more reasonable, piracy will increase to the point that companies will not
be able profitably to develop and distribute new works. But it is not all
doom and gloom. New business models will develop that will give consumers
what they want and still allow copyright owners to make a decent return on
Q: What was your most memorable case when you practiced?
A: Most of the cases I worked on did not seem to be that memorable at the outset.
It was just two parties slugging it out over a particular, relatively narrow
issue. However, once those cases went to the appellate level, they took on
much broader significance. There were a number of landmark copyright cases
that I was fortunate to be involved in while in private practice. Perhaps
the most cited is MAI v. Peak, in which the 9th Circuit held, for
the first time, that copying a work into the memory of a computer constituted
a copy, and hence an act of copyright infringement. The decision pre-dated
the Internet, so at the time the ruling did not seem to be that significant.
However, with the advent of the Internet, this decision has become very significant.
Q: Which course is your favorite to teach and why?
A: I enjoy all of the courses I teach. But my favorite is Drafting and Negotiating
Technology Agreements. It allows me to teach students what is not in any
textbook, namely, how lawyers really draft contracts. I try to make
it fun by having interesting fact situations. Also at the end of the course
we have two experts come in who act as clients, and the students get to be
their lawyers and represent their interests.
Q: If you could not fail, what would you do?
Write screenplays - while continuing to teach law, of course.
Q: Since you began your affiliation with Southwestern [in 1976 as an
adjunct faculty member], what's the biggest change you've seen in your students
throughout the years?
A: The school has always had extremely motivated students, many of whom would
not have been able to attend law school if it weren't for the many options
available to them - evening classes, part time programs, etc. There has been
a steady increase in the credentials of students entering the school. There
has also been a steady increase in the technical savvy of our students. There
were no laptops, or even personal computers in 1976. There was no Internet,
no email, no cell phones, no instant messaging. Now even the least tech-savvy
law student considers these amazing technologies to be second nature. Most
students use these technologies to aid in their learning experience. Unfortunately,
too many students allow these technologies to be a distraction. They are not
listening or participating in class, and that is an enormous mistake. Being
an active participant in one's legal training is critical to becoming a good
lawyer. You can't learn to think like a lawyer, or participate like a lawyer,
if you are merely a reader and passive listener.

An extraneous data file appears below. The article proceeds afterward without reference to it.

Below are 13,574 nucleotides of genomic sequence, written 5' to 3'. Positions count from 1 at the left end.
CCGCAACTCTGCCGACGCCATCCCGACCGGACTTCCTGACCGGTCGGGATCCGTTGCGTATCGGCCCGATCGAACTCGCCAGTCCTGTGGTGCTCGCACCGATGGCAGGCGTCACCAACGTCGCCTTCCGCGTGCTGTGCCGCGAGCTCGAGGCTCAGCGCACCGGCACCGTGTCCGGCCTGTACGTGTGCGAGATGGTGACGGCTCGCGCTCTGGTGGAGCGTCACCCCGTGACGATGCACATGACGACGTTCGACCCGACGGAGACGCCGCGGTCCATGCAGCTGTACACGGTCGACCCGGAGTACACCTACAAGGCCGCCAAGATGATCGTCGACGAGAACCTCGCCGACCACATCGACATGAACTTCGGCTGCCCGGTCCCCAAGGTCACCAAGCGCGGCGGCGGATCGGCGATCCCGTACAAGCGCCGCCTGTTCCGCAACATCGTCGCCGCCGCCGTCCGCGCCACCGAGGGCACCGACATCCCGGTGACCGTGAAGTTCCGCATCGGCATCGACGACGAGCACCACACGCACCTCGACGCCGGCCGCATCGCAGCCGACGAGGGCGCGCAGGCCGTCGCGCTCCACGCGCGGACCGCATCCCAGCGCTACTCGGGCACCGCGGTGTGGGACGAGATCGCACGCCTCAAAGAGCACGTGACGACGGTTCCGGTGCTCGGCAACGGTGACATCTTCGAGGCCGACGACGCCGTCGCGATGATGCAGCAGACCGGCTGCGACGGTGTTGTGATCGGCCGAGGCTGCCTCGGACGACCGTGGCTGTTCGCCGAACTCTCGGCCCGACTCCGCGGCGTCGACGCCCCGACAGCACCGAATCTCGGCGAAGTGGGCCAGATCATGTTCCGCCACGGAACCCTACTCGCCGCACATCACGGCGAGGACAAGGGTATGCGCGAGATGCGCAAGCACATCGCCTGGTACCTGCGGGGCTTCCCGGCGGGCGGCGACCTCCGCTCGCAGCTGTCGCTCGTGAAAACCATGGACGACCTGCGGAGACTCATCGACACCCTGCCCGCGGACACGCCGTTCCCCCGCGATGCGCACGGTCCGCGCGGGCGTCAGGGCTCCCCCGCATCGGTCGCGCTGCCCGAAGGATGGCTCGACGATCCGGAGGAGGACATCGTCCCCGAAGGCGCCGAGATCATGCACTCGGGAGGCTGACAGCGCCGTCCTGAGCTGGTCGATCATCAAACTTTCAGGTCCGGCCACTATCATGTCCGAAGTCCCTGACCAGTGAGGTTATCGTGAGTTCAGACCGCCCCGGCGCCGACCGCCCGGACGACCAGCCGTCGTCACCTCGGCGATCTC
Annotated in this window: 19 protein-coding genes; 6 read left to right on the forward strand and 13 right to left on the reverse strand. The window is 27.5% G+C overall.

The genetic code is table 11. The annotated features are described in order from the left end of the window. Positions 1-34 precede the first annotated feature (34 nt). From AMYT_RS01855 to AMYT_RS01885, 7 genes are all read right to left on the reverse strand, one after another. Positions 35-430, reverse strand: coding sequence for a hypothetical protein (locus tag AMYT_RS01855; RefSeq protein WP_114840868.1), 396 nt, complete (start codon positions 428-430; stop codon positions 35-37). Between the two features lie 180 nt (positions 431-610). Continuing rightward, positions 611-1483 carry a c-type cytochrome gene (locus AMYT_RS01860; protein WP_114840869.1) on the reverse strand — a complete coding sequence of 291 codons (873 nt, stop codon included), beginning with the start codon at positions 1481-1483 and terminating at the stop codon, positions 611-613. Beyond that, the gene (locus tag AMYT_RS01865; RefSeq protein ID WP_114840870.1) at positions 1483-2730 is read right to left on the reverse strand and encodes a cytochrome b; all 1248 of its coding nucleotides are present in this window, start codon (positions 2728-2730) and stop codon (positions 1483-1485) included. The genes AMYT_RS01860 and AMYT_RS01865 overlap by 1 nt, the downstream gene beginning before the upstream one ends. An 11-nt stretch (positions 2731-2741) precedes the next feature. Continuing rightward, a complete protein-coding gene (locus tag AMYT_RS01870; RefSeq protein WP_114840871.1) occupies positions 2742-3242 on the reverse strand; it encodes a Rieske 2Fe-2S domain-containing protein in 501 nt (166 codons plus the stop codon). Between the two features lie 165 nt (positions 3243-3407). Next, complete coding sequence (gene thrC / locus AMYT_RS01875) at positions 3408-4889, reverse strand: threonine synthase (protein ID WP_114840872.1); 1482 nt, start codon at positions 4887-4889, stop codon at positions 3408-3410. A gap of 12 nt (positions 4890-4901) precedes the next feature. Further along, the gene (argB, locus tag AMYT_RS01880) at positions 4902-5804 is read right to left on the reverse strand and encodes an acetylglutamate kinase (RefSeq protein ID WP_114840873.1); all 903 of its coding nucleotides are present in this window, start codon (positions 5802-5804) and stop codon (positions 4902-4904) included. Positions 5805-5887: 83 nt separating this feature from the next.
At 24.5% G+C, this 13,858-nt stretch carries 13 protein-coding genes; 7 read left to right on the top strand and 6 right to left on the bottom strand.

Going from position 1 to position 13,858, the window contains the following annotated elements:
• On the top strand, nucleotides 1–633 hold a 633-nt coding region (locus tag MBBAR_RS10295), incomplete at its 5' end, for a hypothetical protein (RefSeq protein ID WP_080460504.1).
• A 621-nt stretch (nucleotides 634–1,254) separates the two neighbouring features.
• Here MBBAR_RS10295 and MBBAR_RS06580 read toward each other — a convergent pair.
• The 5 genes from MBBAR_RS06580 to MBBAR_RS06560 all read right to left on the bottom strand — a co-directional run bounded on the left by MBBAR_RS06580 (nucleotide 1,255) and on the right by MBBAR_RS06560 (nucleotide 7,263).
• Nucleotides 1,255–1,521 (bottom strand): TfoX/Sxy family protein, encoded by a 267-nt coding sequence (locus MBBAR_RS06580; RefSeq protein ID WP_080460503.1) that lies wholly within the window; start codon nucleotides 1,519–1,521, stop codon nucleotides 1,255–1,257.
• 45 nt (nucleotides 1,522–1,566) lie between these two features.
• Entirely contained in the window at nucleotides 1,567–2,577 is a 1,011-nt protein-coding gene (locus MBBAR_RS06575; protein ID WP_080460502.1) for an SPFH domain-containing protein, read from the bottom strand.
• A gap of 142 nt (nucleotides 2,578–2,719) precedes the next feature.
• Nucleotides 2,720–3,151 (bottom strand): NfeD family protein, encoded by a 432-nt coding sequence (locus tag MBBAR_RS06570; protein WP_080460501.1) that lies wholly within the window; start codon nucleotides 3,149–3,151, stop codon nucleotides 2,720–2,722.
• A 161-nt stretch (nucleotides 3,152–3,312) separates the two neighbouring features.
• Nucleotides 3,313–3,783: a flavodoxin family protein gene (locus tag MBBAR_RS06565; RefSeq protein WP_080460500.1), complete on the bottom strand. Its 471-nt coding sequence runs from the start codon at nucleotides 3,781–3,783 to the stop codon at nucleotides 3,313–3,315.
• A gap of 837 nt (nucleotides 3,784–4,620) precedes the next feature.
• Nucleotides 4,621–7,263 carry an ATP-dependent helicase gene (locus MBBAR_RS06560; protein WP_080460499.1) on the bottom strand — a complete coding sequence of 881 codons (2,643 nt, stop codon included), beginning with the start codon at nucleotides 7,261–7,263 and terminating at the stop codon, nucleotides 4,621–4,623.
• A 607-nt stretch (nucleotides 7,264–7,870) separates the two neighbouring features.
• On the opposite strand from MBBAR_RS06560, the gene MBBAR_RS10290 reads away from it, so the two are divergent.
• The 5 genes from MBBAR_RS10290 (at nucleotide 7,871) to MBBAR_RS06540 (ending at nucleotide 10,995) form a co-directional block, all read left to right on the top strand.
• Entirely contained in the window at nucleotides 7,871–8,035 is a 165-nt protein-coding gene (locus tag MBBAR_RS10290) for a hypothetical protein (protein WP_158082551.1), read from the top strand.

Q: How often do you need to update and revise your texts on technology
to keep them current?
A: Every text I use is outdated by the time it is printed. That is just the
nature of the field - things move much too rapidly to be captured in a printed
publication. Fortunately, the Internet allows the authors of these casebooks
to provide electronic updates as new issues develop. For my contract drafting
class, I change approximately 20% of the book each year. And there are always
a few new developments that occur during the course that the students need
to be made aware of. So there are always some handouts to supplement the Syllabus.
Q: What is your favorite law themed TV show or movie?
A: I generally don't watch TV shows or movies that involve trial scenes, because
they invariably do them wrong - particularly with evidentiary objections
and rulings. I find that I am yelling at the TV set - "Object, for heaven's
sake. It's hearsay (or a violation of the parole evidence rule or best evidence
rule, etc.). But I like shows like CSI and Numbers, which
involve legal issues but generally do not involve courtrooms scenes."
Q: What are some of your hobbies outside of teaching and technology?
A: While others like to play golf or poker, I like to write. When I am not
updating my books, I like to write fiction - novels, short stories, movie
and TV scripts. I do it for my own edification, not for money. Most of the
things I have written have never been read by anyone else - and that's fine
with me. It's just a personal outlet.
Q: What advice do you have for students who want to practice in the
area of technology law?
A: Don't let the technology scare you off. If you got into law school, you
are smart enough to learn what you need to know about the technology your clients
are developing or using. Also, you don't have to know everything about every
technology instantly. You can learn as you go. Clients are always willing to
talk about their technology, and they are used to explaining it to non-technical
people - bankers, investors, customers, etc. You can also read books written
for non-technical people to get a basic background in new technologies - like
the "For Dummies" series - which are surprisingly good sources of
Q: Mac or PC?
A: Both. I much prefer the Mac, but I use both interchangeably. If you come
to my office you'll see me using my desktop PC and my laptop Mac at the same
time. Using cross-platform software like Microsoft Office and the Firefox